— David Heinemeier Hanson and Jason Fried, founders of Basecamp
Writing on the internet can advance your career. A well-written article, published on the internet, works 24 hours a day, 365 days a year to find new opportunities for you!
Therefore, your blog is like a resume, only better.
Writing a useful article is the quickest way to establish yourself as an expert in that field. No degrees required.
Two years ago, I wrote an article to help people get started with reading Deep Learning research papers. It still fetches me LinkedIn connections from PhDs in universities around the world. The funny thing is that I have read only one research paper in my life — when I wrote the article!
“By making it easy for people to find you online, you’ll create a vehicle for serendipity.”
— David Perell, creator of the popular course Write of Passage
A good online presence allows you to connect with like-minded people around the world who you would never be able to meet in real life. And meaningful social connections are often the source of surreal career opportunities.
“You don’t just write to share what you think. You write to discover what you think in the first place.”
— Matt Mullenweg, CEO of Automattic, the company behind Wordpress
Compressing your thoughts into the written word removes noise from your thoughts. Clear writing induces clear thinking.
This is why Jeff Bezos makes his executives prepare six-page narratives instead of 20-slide PowerPoints before any meeting. Bezos believes that PowerPoint presentations conceal lazy thinking. Instead, he wants his employees to think deeply and take the time to express their thoughts cogently.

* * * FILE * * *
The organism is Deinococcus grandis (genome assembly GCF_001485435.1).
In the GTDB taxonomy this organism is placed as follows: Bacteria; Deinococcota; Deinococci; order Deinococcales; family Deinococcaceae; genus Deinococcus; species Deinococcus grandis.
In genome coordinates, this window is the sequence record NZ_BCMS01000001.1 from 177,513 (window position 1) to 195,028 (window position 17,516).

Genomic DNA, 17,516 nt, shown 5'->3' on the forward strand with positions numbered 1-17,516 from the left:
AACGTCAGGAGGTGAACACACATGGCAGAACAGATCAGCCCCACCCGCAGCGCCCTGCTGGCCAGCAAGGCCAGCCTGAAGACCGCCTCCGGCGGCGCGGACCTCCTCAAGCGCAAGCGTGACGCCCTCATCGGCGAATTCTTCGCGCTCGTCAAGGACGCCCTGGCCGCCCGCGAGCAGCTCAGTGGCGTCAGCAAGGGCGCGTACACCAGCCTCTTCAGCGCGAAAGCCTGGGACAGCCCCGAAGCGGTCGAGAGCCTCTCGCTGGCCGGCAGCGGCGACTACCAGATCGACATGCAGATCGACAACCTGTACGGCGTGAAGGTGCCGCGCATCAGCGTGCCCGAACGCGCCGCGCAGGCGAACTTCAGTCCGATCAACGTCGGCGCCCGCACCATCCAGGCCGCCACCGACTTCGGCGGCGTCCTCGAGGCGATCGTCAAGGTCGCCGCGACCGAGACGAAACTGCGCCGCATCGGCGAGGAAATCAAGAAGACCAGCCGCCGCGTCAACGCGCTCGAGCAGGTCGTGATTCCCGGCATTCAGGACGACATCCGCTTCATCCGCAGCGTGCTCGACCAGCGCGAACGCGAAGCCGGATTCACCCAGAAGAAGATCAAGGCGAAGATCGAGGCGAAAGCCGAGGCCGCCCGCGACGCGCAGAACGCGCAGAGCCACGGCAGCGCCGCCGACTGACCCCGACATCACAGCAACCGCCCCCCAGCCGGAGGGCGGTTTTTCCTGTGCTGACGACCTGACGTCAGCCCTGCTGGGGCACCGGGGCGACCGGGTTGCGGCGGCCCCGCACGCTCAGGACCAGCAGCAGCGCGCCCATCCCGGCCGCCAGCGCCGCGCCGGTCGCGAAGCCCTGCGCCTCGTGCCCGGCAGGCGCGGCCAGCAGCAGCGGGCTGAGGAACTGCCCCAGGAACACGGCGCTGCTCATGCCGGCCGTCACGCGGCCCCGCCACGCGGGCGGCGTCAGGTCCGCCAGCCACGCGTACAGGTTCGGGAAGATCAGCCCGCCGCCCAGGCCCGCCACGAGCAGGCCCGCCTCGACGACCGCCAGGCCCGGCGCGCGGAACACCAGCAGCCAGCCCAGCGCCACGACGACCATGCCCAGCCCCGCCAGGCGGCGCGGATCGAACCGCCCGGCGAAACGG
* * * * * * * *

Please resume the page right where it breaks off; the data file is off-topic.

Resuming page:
I’m often amazed to see how writing an idea leaves me with a better version of the idea itself. It makes me realise how sloppy my thinking usually is.
Writing clearly can have the same effect on your thinking too.
So, how do you start?
You’ve probably taken writing lessons in school.
And yet, so much of what school teaches you is worse than useless. It hurts you in real life. You need to unlearn so much if you want to write meaningful things in real life.
Here are some of the things that school made you do in order to get respectable grades:
There are writing courses all over the internet that promise to turn you into a successful author or a professional blogger.
Oh, that dream of writing like a pro and monetising your words!
But wait, most of us don’t aspire to be a professional writer.
You probably want to be a pragmatic programmer, an insightful data scientist, a great manager, or maybe a successful entrepreneur. Don’t you?
By connecting an incredibly useful skill with a dreamy aspiration, those guides miss the point of writing well.
Learning to write well is about learning to convey your thoughts to others.
Explaining things is an art. It is the art of getting your argument across. You cannot hope to learn that in a vacuum. Writing allows you to practice this art.
So, good news — writing well can give you a leg up, no matter what profession you are in.
“Every skill you acquire doubles your odds of success. Successwise, you’re better off being good at two complementary skills than being excellent at one.”
— Scott Adams
Writing well is the extra skill that can double your odds of success as a data practitioner!
The software development community built the internet and adopted it before anyone else. Therefore, it is the most mature community on the internet.
You, as a Data Scientist (or a future Data Scientist), are a member of that community.
By simply being a part of it, you get to enjoy access to three systems, unique to this community:
Here’s a list of a few places that accept contributions from beginners and share it with their huge follower bases (links take you to their contributing guidelines):
As a new writer, you can piggyback off of their large audience to start creating a name for yourself.
Being able to write well is a superpower that can give you immense leverage in your career. Especially in the 2020s.
Yet, there are no good courses to help programmers get started.
Therefore, I created a short email course — Clear Writing, Clear Thinking.
Thanks for reading.